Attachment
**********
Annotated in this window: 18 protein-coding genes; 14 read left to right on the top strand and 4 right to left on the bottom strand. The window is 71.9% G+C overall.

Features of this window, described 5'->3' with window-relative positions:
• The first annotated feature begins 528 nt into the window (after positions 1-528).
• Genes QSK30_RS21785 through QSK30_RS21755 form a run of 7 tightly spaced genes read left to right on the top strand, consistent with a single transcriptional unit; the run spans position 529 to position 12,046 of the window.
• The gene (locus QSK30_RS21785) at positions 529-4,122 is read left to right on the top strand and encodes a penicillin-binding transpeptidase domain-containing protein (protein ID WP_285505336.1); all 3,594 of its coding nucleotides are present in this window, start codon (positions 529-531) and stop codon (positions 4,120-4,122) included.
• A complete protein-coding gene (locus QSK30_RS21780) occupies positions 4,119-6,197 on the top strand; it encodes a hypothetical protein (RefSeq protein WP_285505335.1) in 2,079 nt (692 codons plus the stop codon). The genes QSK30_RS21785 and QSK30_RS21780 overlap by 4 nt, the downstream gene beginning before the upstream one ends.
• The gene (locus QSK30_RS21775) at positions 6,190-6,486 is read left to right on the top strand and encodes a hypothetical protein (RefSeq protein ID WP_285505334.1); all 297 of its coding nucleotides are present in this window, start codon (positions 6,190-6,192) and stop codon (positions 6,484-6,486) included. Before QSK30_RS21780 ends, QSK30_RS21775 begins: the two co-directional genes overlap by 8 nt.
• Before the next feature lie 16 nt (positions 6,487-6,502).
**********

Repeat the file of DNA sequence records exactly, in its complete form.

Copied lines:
Annotated in this window: 18 protein-coding genes; 14 read left to right on the top strand and 4 right to left on the bottom strand. The window is 71.9% G+C overall.

Features of this window, described 5'->3' with window-relative positions:
• The first annotated feature begins 528 nt into the window (after positions 1-528).
• Genes QSK30_RS21785 through QSK30_RS21755 form a run of 7 tightly spaced genes read left to right on the top strand, consistent with a single transcriptional unit; the run spans position 529 to position 12,046 of the window.
• The gene (locus QSK30_RS21785) at positions 529-4,122 is read left to right on the top strand and encodes a penicillin-binding transpeptidase domain-containing protein (protein ID WP_285505336.1); all 3,594 of its coding nucleotides are present in this window, start codon (positions 529-531) and stop codon (positions 4,120-4,122) included.
• A complete protein-coding gene (locus QSK30_RS21780) occupies positions 4,119-6,197 on the top strand; it encodes a hypothetical protein (RefSeq protein WP_285505335.1) in 2,079 nt (692 codons plus the stop codon). The genes QSK30_RS21785 and QSK30_RS21780 overlap by 4 nt, the downstream gene beginning before the upstream one ends.
• The gene (locus QSK30_RS21775) at positions 6,190-6,486 is read left to right on the top strand and encodes a hypothetical protein (RefSeq protein ID WP_285505334.1); all 297 of its coding nucleotides are present in this window, start codon (positions 6,190-6,192) and stop codon (positions 6,484-6,486) included. Before QSK30_RS21780 ends, QSK30_RS21775 begins: the two co-directional genes overlap by 8 nt.
• Before the next feature lie 16 nt (positions 6,487-6,502).